2011 Events

Sharing Power: A New Development Paradigm, January, Whakatane, New Zealand

Resolution WCC4.078 requested the Director General, in cooperation with the Commission on Environmental, Economic and Social Policy (CEESP) and Agencies of the United Nations, to explore the possibilities of organizing a 'World Conference on Economics, Ecology, and the Environment' with the goal of advancing toward a unified vision of sustainability that will enable us to address current global environmental change. “

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PUBLICATIONS

Biocultural Diversity Conservation: A Global Sourcebook

Given the growing focus within CEESP and IUCN in general on the links between culture and conservation and between biodiversity and cultural diversity, CEESP members should be interested in the forthcoming book Biocultural Diversity Conservation: A Global Sourcebook , by Luisa Maffi and Ellen Woodley (to be published by Earthscan in February 2010, with IUCN sponsorship).

This book is a unique compendium and analysis of projects from all over the world that take an integrated biocultural approach to sustaining cultures and biodiversity.

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The End of the Hinterland: Forests, Conflict and Climate Change

n light of the recently completed UNFCCC COP15 in Copenhagen, the Rights and Resources Initiative (RRI) is pleased to release a new strategic analysis on the status of forest tenure, rights and resources globally – and the issues that affected them - in 2009.

The End of the Hinterland: Forests, Conflict and Climate Change was designed to both review the status and issues of 2009 and also preview what to watch for in 2010.A few of the challenges and successes that involved Indigenous communities in 2009 are covered in the report (including the "Treelords deal" in NZ).

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Making the Declaration Work

In addition to the UN report which was recently released by the UN Permanent Forum on Indigenous Issues, the book announced below has just been released by IWGIA, edited by Claire Charters and Rodolfo Stavenhagen, available for purchase at 20 euros, or you can download the book at the link below at no charge.

The UN Declaration on the Rights of Indigenous Peoples is a culmination of a centuries-long struggle by indigenous peoples for justice. It is an important new addition to UN human rights instruments in that it promotes equality for the world's indigenous peoples and recognizes their collective rights.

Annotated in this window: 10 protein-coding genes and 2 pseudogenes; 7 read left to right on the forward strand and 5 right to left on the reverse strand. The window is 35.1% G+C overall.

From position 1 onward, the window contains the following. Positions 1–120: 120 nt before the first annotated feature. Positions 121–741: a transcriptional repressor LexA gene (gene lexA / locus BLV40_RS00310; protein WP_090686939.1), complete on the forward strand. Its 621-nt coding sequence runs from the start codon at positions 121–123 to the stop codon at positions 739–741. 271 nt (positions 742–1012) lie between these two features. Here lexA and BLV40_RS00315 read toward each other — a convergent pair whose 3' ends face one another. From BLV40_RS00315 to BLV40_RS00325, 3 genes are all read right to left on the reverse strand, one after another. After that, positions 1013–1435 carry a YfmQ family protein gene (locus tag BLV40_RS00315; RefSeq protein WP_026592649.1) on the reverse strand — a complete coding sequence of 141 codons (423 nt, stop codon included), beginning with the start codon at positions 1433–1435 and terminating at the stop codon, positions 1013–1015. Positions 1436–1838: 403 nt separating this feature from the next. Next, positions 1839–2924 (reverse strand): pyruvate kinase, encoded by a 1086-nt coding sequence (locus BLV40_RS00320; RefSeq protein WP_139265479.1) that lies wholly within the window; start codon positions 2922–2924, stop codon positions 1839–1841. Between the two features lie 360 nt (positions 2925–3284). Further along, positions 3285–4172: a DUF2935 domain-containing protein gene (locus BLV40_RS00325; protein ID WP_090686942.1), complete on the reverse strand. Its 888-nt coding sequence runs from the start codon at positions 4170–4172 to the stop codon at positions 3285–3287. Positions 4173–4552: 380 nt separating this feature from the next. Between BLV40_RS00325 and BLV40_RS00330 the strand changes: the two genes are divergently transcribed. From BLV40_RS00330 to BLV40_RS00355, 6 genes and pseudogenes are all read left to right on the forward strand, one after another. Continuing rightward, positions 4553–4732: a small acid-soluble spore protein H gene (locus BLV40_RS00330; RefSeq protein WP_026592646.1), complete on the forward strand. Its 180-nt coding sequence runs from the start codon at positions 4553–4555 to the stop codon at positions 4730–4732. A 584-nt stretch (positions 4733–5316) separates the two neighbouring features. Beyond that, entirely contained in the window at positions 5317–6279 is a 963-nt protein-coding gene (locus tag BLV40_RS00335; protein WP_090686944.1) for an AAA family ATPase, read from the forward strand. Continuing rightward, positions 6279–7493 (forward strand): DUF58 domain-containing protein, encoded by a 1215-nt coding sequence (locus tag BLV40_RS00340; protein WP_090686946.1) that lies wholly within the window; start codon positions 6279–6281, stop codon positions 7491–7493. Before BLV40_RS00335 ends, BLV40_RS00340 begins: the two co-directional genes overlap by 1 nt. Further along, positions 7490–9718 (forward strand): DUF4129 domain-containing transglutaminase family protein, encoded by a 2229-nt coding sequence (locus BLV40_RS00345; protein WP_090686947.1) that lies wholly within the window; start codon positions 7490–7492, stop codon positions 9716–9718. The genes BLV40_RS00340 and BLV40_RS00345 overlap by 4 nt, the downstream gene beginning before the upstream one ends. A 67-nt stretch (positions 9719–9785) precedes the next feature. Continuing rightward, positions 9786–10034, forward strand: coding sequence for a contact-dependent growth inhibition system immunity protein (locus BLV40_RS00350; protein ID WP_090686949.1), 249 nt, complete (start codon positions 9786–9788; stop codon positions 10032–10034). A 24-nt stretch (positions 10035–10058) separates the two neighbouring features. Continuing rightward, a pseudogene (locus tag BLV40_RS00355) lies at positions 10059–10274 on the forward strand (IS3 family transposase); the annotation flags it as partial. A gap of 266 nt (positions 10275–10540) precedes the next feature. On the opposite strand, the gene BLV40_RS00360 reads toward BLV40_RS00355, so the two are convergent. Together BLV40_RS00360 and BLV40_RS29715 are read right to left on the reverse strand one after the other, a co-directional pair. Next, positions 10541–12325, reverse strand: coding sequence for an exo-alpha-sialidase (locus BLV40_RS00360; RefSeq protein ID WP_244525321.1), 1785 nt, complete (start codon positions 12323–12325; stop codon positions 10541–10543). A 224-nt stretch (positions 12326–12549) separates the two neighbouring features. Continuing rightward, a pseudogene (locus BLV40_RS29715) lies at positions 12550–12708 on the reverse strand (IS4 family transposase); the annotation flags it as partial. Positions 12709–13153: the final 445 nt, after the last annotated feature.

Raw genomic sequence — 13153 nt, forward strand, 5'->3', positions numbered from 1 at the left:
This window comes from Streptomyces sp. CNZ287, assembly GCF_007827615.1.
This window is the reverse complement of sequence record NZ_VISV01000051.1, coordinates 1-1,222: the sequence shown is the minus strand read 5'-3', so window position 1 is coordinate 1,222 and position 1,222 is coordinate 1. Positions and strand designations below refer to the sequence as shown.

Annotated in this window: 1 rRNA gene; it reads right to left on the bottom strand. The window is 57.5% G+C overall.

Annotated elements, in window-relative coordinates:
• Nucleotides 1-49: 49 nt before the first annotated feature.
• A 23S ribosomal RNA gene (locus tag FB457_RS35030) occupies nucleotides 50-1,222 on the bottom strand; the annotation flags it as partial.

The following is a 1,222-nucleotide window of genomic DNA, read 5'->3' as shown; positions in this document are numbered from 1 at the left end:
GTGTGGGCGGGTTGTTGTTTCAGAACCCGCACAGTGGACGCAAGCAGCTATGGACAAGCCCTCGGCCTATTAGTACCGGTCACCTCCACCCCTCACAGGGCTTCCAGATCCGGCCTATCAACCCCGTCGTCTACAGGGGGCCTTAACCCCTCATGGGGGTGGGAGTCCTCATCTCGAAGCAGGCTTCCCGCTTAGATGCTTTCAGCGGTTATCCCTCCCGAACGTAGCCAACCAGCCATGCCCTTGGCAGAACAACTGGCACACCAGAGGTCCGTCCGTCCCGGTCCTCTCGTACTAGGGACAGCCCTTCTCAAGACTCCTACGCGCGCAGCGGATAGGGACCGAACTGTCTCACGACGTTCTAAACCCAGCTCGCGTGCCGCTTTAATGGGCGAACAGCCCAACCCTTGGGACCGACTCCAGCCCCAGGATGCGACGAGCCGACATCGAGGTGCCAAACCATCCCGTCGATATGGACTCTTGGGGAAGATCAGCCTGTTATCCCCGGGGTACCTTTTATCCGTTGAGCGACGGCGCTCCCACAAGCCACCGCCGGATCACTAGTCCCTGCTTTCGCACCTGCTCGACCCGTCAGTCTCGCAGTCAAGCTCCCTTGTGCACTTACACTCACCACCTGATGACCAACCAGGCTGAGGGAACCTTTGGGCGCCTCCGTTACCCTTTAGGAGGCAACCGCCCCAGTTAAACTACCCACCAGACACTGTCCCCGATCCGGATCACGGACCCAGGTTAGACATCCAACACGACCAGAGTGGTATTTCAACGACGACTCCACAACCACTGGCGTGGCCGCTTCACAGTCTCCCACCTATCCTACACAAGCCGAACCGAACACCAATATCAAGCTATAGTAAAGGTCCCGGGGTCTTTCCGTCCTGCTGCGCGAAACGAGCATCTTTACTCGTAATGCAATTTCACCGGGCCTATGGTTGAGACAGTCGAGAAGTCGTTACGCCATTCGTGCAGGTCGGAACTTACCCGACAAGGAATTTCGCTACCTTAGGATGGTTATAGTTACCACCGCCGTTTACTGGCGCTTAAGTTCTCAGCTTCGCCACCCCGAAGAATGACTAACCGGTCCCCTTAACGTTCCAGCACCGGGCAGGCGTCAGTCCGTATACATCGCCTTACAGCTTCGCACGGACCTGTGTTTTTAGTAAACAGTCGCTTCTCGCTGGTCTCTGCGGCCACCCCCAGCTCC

The Declaration is the fruition of the work of scores of individuals over more than 25 years of protracted and intense negotiations.

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New policy brief from IIED: "Towards Food Sovereignty"

Executive summary: Localised food systems provide the foundations of people's nutrition, incomes, economies, ecologies and culture throughout the world. In this way food is primarily sold, processed, resold and consumed locally, with many people deriving their incomes and livelihoods through work and activities at different points of the food chain, from seed to plate. These local food systems provide a livelihood for more than 2.5 billion small-scale farmers, pastoralists, forest dwellers and artisanal fisherfolk worldwide.

However, despite their current role in and future potential for meeting human needs and sustaining diverse ecologies, local food systems-and the organisations that govern them- are threatened by two main processes. The first is the global restructuring of agri-food systems, with a few transnational corporations gaining monopoly control over different links in the food chain.

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Natural Solutions: Protected areas helping people cope with climate change

Natural Solutions: Protected areas helping people cope with climate change, from IUCN-WCPA, The Nature Conservancy, UNDP, Wildlife Conservation Society, The World Bank and WWF. A new report outlines the ways in which protected areas can help mitigate and adapt to climate change. Protected areas can contribute to the two main responses to climate change through:

Mitigation:

Storage of carbon : preventing the loss of carbon that is already present in vegetation and soils

Capture of carbon dioxide : sequestering further CO 2 from the atmosphere in natural ecosystems

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Lines in the Sands: Oil Sands Sector Benchmarking

Alberta's oil sands place the province second only to Saudi Arabia in the account of global oil reserves, and almost every major Canadian and international oil company plans to be involved in the development of the resource.

But the oil sands have become a focus of global criticism because of the industry's heavy environmental and social impacts - impacts that can generate a complex of litigious, regulatory, policy and social license risks to company value. Investors can manage risk and contribute to corporate change by engaging the companies they own, but to do so effectively, they need to understand the sector risks, and how they apply to specific companies.

This report presents key findings from oil sands sector benchmarking research conducted by the Sustainability Department at Northwest & Ethical Investments L.P., with support from the National Union of Public and General Employees and Ceres.

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Sustainable Development Knowledge Partnership launches Sustainable Development Insights